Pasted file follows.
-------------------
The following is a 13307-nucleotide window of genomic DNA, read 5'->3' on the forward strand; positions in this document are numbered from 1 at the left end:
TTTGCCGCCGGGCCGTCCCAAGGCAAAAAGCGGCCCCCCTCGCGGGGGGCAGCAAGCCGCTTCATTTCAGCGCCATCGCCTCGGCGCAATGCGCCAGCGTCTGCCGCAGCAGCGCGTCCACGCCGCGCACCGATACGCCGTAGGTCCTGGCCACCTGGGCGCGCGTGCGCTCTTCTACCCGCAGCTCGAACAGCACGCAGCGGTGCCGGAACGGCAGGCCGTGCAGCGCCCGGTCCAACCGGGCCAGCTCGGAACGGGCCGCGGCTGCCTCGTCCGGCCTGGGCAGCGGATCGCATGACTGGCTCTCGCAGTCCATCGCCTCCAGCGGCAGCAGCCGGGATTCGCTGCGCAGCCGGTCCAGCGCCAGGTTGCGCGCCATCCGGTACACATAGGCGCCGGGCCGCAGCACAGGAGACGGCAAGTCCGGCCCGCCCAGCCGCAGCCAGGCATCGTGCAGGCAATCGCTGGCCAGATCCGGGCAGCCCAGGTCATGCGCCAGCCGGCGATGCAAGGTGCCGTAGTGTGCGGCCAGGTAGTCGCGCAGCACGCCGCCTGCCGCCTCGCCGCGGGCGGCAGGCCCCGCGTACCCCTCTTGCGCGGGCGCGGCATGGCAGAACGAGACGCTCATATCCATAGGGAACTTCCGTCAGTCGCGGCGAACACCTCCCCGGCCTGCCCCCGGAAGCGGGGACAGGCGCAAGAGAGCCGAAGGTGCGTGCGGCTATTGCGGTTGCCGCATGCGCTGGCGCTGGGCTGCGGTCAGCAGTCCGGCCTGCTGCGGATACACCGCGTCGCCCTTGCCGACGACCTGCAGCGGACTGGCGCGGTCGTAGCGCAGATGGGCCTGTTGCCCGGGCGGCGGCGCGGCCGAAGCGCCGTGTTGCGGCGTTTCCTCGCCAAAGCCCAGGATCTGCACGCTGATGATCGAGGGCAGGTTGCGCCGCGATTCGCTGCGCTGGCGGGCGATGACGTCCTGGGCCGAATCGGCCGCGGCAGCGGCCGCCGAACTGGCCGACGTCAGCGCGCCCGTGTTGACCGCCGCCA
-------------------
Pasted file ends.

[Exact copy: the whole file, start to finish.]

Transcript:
The following is a 13307-nucleotide window of genomic DNA, read 5'->3' on the forward strand; positions in this document are numbered from 1 at the left end:
TTTGCCGCCGGGCCGTCCCAAGGCAAAAAGCGGCCCCCCTCGCGGGGGGCAGCAAGCCGCTTCATTTCAGCGCCATCGCCTCGGCGCAATGCGCCAGCGTCTGCCGCAGCAGCGCGTCCACGCCGCGCACCGATACGCCGTAGGTCCTGGCCACCTGGGCGCGCGTGCGCTCTTCTACCCGCAGCTCGAACAGCACGCAGCGGTGCCGGAACGGCAGGCCGTGCAGCGCCCGGTCCAACCGGGCCAGCTCGGAACGGGCCGCGGCTGCCTCGTCCGGCCTGGGCAGCGGATCGCATGACTGGCTCTCGCAGTCCATCGCCTCCAGCGGCAGCAGCCGGGATTCGCTGCGCAGCCGGTCCAGCGCCAGGTTGCGCGCCATCCGGTACACATAGGCGCCGGGCCGCAGCACAGGAGACGGCAAGTCCGGCCCGCCCAGCCGCAGCCAGGCATCGTGCAGGCAATCGCTGGCCAGATCCGGGCAGCCCAGGTCATGCGCCAGCCGGCGATGCAAGGTGCCGTAGTGTGCGGCCAGGTAGTCGCGCAGCACGCCGCCTGCCGCCTCGCCGCGGGCGGCAGGCCCCGCGTACCCCTCTTGCGCGGGCGCGGCATGGCAGAACGAGACGCTCATATCCATAGGGAACTTCCGTCAGTCGCGGCGAACACCTCCCCGGCCTGCCCCCGGAAGCGGGGACAGGCGCAAGAGAGCCGAAGGTGCGTGCGGCTATTGCGGTTGCCGCATGCGCTGGCGCTGGGCTGCGGTCAGCAGTCCGGCCTGCTGCGGATACACCGCGTCGCCCTTGCCGACGACCTGCAGCGGACTGGCGCGGTCGTAGCGCAGATGGGCCTGTTGCCCGGGCGGCGGCGCGGCCGAAGCGCCGTGTTGCGGCGTTTCCTCGCCAAAGCCCAGGATCTGCACGCTGATGATCGAGGGCAGGTTGCGCCGCGATTCGCTGCGCTGGCGGGCGATGACGTCCTGGGCCGAATCGGCCGCGGCAGCGGCCGCCGAACTGGCCGACGTCAGCGCGCCCGTGTTGACCGCCGCCA